ANGRY ‘Save Our Greenbelt’ protestors have hit out after receiving letters from house builders asking them to sell their homes.
Residents, who attended Save Royton Greenbelt’s protest at Thornham St James’ School, also warned May’s local elections could provide shocks if politicians do not back their campaign.
About 200 people turned out to protest against the latest proposals published in the revised draft of Greater Manchester’s Plan for homes, jobs and the environment (GMSF).
Prior to the meeting, Redrow Homes’ Head of Planning Robin Buckley sent letters asking people to consider “selling your home.”
The letter, seen by the Correspondent, also says: “I would be pleased to discuss with you how Redrow could assist you to achieve a premium on its current market value.
“Your property is one of a number along Thornham Old Road which could potentially provide an access to part of the draft allocation.”
Gillian Hindle is one of the recipients of the letter dated January 21 – just a week after official consultation opened.
Speaking at the drop-in Gillian said: “I am not sure how transparent the process is.
“Why do we have letters from Redrow Homes offering to buy our house? Have these deals already been done? Is it really a process of transparency?
“I emailed Sean Fielding (OMBC leader) asked him why I had had this letter and had no response.
“I emailed Andy Burnham (GM Mayor) twice and nothing other than an automated response.
“That is really upsetting because if it had been at the side of their homes they would have expected someone to have the courtesy of responding to them.
“Someone has got to consider what we are saying. There is always compromise.
“We are not unreasonable people but everybody has got to take their fair share across the borough.
“Why has Royton and Shaw taken such a hit? Why are they not hitting Saddleworth? Is it because there are a lot more influential people in Saddleworth who have been fighting the school and winning on that?
“I have lived here all my life people’s thoughts have been disregarded.”
Sean and Angela Heneghan also attended the drop-in session on Thursday, February 7.
“The biggest challenge is the sheer volume of houses that are being proposed for a very small area with no additional infrastructure,” said Mr Heneghan.
“No other schools, no other hospitals, no other health centres yet they are proposing a total of about 1,300 or 1,400 properties.
“There is plenty of brownfield in north Manchester where there have been plenty of mills for years that needed knocking down.
“Are they building round here because it is cheaper to build on greenfield than it is to on brownfield?
“I haven’t seen my local councillor in four years,” he added.
“So they need to be a lot more dynamic about representing their local constituencies otherwise come May I think there will be some shocks.”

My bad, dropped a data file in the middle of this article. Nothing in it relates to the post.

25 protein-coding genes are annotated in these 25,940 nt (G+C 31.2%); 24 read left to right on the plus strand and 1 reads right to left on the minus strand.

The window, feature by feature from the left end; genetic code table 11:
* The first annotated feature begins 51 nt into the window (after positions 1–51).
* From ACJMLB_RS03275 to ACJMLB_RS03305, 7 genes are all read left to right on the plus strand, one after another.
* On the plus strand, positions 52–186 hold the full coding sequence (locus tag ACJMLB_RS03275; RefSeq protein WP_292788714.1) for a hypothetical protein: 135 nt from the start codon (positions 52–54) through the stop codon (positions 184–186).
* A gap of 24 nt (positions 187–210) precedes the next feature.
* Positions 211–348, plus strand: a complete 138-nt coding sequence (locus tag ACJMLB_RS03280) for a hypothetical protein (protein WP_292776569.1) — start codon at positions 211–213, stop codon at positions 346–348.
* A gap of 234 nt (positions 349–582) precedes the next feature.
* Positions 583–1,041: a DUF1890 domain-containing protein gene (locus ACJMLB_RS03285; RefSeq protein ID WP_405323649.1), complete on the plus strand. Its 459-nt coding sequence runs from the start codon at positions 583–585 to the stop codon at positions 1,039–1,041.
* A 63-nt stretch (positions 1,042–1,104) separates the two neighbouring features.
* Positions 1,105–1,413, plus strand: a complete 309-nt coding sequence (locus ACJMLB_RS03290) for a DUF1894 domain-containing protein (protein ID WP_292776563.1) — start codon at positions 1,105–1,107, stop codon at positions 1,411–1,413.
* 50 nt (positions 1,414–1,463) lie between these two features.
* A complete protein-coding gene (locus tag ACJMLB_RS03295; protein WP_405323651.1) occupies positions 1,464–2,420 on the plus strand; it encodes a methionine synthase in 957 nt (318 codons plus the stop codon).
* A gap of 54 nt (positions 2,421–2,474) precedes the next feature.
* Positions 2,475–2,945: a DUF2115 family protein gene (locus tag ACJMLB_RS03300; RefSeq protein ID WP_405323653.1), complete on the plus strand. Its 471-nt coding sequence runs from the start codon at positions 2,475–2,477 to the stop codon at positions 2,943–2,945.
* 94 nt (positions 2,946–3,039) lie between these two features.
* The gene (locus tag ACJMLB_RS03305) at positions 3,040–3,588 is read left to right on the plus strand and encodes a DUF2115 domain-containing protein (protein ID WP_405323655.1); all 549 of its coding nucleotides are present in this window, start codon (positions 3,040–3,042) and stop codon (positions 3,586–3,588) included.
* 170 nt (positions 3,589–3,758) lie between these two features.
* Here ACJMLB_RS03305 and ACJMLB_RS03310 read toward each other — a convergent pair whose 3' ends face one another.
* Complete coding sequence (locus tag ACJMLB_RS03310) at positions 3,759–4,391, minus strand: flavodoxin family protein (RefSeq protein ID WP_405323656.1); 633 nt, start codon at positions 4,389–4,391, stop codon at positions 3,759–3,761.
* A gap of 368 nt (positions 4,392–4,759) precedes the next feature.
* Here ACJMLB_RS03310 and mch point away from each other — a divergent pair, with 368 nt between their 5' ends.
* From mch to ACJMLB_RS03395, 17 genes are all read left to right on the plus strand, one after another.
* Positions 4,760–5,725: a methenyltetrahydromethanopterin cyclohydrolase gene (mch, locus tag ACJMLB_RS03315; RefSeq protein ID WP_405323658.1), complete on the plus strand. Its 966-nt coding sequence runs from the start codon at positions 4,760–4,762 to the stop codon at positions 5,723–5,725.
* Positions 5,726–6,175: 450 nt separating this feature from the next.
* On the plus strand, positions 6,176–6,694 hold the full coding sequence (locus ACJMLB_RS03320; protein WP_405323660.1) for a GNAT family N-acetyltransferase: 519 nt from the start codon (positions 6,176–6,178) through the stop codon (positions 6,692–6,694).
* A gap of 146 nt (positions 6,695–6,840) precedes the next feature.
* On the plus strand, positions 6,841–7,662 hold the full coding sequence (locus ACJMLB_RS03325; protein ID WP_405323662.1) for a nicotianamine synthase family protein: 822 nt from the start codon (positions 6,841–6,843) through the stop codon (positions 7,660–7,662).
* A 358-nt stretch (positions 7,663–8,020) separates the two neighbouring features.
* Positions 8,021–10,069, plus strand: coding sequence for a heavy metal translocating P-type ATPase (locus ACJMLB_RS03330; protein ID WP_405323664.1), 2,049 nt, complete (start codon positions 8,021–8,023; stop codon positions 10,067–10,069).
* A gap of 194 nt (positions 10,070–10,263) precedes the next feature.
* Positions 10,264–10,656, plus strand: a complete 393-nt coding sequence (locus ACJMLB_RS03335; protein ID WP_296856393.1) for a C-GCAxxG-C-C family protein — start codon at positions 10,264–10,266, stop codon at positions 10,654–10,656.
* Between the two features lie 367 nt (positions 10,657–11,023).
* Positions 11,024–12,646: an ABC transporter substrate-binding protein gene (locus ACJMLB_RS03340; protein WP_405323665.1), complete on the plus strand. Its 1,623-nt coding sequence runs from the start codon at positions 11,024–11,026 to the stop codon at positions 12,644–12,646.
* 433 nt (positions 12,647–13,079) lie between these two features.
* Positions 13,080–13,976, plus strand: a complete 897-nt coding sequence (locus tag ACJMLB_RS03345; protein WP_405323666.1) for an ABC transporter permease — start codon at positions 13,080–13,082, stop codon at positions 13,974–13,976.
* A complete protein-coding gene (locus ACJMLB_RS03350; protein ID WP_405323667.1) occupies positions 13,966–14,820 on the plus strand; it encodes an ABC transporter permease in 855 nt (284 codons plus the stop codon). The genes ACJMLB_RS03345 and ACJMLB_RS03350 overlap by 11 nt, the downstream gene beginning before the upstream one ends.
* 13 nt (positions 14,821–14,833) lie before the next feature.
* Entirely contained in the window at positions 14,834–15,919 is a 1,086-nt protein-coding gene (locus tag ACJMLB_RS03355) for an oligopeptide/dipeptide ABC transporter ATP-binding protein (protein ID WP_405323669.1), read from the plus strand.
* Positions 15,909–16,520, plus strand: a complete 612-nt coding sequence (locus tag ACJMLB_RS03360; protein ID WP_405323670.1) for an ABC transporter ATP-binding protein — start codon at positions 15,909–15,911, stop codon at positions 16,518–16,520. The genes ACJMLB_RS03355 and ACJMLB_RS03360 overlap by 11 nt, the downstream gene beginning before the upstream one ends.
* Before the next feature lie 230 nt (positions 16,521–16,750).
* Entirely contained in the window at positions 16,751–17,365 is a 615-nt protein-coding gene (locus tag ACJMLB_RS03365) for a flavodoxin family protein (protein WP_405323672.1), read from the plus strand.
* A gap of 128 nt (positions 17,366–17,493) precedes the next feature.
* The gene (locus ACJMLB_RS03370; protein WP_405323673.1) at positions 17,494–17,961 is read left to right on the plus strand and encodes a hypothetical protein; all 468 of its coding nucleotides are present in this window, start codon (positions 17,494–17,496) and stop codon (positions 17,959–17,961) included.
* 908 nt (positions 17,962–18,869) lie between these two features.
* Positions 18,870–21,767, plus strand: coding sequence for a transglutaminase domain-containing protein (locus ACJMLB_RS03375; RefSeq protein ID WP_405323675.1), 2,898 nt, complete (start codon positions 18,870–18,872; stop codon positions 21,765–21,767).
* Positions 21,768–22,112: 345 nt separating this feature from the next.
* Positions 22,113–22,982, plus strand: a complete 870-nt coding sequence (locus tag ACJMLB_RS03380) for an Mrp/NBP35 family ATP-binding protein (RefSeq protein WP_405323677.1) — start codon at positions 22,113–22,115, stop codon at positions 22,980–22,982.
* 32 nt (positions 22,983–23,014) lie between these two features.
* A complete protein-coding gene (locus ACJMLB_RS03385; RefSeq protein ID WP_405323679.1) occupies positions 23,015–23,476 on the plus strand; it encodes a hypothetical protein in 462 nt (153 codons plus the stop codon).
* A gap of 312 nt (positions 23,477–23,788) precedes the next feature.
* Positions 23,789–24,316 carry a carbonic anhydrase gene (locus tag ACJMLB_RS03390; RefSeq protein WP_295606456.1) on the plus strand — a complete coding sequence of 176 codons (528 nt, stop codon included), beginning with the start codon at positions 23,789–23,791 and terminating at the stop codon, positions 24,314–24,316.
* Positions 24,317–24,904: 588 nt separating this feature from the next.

Angela added: “I don’t believe the housing that will be built on greenbelt will be social housing.
“If you are building behind Tandle Hill Road are you going to put in affordable, social housing behind a £500,000 house?
“The whole mix hasn’t been discussed and we are being railroaded.”
The couple also complained about a lack of prior notification for the OMBC organised drop-in session.
Denise Beasley from Thorp was one of two residents interviewed by Granada Reports on the night of the protest.
She later told the Correspondent: “Don’t destroy the greenbelt because it should be here for generations to come: for our children and our grandchildren.
“Once it is lost, it is gone forever. While there are brown sites they should be used first. There are a lot of brown sites, especially in Royton.
“They think they can build expensive houses and get a lot of revenue from council tax. That is what the Council want
“If they build on brown sites maybe in the centre of town, they will not generate the same revenue as these areas.”
A spokesperson for OMBC denied there had been a lack of information about drop in sessions across the borough.
“Leaflets and posters have been placed in various Oldham Council buildings. Regular Facebook and Twitter posts from the Council accounts have advertised them.
“The events are listed on the Oldham Council website. In addition, GMCA have taken out statutory notices in a number of publications. This is all standard practice for a consultation.”
The Council also distanced itself from developers’ speculative correspondence.
A spokesman said: “We are aware a number of residents have been contacted by developers. But these are private businesses and do not have any connection to the council.
“Any complaints should be referred to the companies that have sent the letters.”
Robin Buckley, head of planning for Redrow Homes (Lancashire), said: “A site for 600 homes on land off Thornham Old Road has been proposed in the revised draft of the Greater Manchester Spatial Framework.
“In a situation like this, where a site is being put forward for future development, it is standard practice for housebuilders to seek options on land which might eventually provide access.
“It is of course at the home owners’ discretion if and how they respond and we are happy to clarify the situation.”